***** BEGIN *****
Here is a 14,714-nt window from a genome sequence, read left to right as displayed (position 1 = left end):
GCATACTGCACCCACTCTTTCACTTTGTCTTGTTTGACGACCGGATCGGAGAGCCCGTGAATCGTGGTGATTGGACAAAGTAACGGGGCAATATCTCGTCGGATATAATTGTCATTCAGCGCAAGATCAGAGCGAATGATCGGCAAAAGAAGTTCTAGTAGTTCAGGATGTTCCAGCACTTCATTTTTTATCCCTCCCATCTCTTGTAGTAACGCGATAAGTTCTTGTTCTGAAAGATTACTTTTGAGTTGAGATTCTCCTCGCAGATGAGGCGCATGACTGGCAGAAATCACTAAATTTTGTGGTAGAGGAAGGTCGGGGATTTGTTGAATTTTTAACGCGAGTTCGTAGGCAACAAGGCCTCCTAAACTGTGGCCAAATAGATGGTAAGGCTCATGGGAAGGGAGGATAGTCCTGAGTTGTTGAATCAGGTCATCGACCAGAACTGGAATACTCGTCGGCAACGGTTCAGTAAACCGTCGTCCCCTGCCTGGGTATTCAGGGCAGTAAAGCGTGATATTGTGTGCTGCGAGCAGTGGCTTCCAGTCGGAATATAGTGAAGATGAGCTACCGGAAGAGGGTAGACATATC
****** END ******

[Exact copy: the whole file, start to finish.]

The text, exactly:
Here is a 14,714-nt window from a genome sequence, read left to right as displayed (position 1 = left end):
GCATACTGCACCCACTCTTTCACTTTGTCTTGTTTGACGACCGGATCGGAGAGCCCGTGAATCGTGGTGATTGGACAAAGTAACGGGGCAATATCTCGTCGGATATAATTGTCATTCAGCGCAAGATCAGAGCGAATGATCGGCAAAAGAAGTTCTAGTAGTTCAGGATGTTCCAGCACTTCATTTTTTATCCCTCCCATCTCTTGTAGTAACGCGATAAGTTCTTGTTCTGAAAGATTACTTTTGAGTTGAGATTCTCCTCGCAGATGAGGCGCATGACTGGCAGAAATCACTAAATTTTGTGGTAGAGGAAGGTCGGGGATTTGTTGAATTTTTAACGCGAGTTCGTAGGCAACAAGGCCTCCTAAACTGTGGCCAAATAGATGGTAAGGCTCATGGGAAGGGAGGATAGTCCTGAGTTGTTGAATCAGGTCATCGACCAGAACTGGAATACTCGTCGGCAACGGTTCAGTAAACCGTCGTCCCCTGCCTGGGTATTCAGGGCAGTAAAGCGTGATATTGTGTGCTGCGAGCAGTGGCTTCCAGTCGGAATATAGTGAAGATGAGCTACCGGAAGAGGGTAGACATATC